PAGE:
Things were calm all over Husky Stadium as the team finished up its final practice of the spring before the "Purple and Gold" game scheduled for Saturday.
Athletic director Scott Woodward has been a regular at practices, chatting with boosters, talking to students and, once in a while, holding court with reporters.
Bob Condotta, the Seattle Times reporter, and I, sought him out midway through practice, and got him for a few minutes to discuss how the six-year agreement between the UW and Washington State moving the Apple Cup to Qwest Field starting in 2010 so suddenly fell through.
He certainly seemed perplexed by the sudden announcement to cease talks coming from WSU on Friday, specifically from AD Jim Sterk.
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But as he also iterated, "I never did (think it was a done deal). I was clear with you guys the whole time that it was far from done."
And apparently he was dead-on.
The idea was first made public last week by the Spokesman-Review newspaper, citing an unnamed source within the athletic department of the Cougars. And the first ones to discuss it were Sterk and WSU coach Paul Wulff.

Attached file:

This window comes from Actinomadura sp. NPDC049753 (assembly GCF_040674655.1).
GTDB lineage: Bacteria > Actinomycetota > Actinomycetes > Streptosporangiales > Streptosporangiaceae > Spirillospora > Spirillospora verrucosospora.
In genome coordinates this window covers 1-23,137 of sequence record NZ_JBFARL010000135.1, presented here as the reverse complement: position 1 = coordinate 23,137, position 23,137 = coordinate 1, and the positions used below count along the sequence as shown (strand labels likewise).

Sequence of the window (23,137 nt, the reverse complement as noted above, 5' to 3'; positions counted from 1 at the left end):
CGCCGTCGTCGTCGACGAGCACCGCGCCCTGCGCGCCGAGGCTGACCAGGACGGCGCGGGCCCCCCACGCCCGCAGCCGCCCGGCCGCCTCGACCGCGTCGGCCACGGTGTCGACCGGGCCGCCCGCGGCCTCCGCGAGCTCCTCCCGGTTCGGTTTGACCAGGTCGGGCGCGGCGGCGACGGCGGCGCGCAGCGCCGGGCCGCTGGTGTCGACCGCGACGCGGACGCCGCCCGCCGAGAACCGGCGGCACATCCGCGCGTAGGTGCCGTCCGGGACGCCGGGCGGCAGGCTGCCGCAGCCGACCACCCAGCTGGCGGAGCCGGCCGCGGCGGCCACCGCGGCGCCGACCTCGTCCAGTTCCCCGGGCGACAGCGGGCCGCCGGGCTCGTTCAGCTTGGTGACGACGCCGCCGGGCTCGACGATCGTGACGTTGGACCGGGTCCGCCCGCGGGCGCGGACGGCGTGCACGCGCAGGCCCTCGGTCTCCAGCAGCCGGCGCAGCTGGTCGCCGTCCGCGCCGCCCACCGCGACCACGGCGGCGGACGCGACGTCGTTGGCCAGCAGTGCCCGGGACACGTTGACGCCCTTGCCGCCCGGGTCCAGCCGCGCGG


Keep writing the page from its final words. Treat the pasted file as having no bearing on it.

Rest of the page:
This week, Sterk spoke about the topic again, addressed it in a question-and-answer session, and held a press conference Friday to explain why the agreement had fallen through.
Sterk said the biggest discrepancy was in ticket allotment. Initially, it was going to be split down the middle, at 31,000 apiece. But Sterk indicated the Huskies asked for a bigger share since they were selling more season tickets, unwilling to specify a number. A Spokesman-Review report said it was 38,000 tickets.
That was one of the issues, Woodward said.
"I think there were other issues out there as well," Woodward said. "First and foremost, we're going to take care of our student-athletes, which we have when we've talked about that this idea. Secondly, (we're going to take care of) our fans and season ticketholders."
Asked if hard feelings existed between the two schools after the deal fell through, Woodward said, "I don't know, certainly not between Jim Sterk and I. I have the utmost admiration for him as an athletic director and as a person. He's a great guy."
Woodward said he'll continue to listen to ideas presented by First & Goal, the management company of the Seahawks, on the possibility that future UW games could be played at Qwest Field.
"As long as they benefit the University of Washington," he said.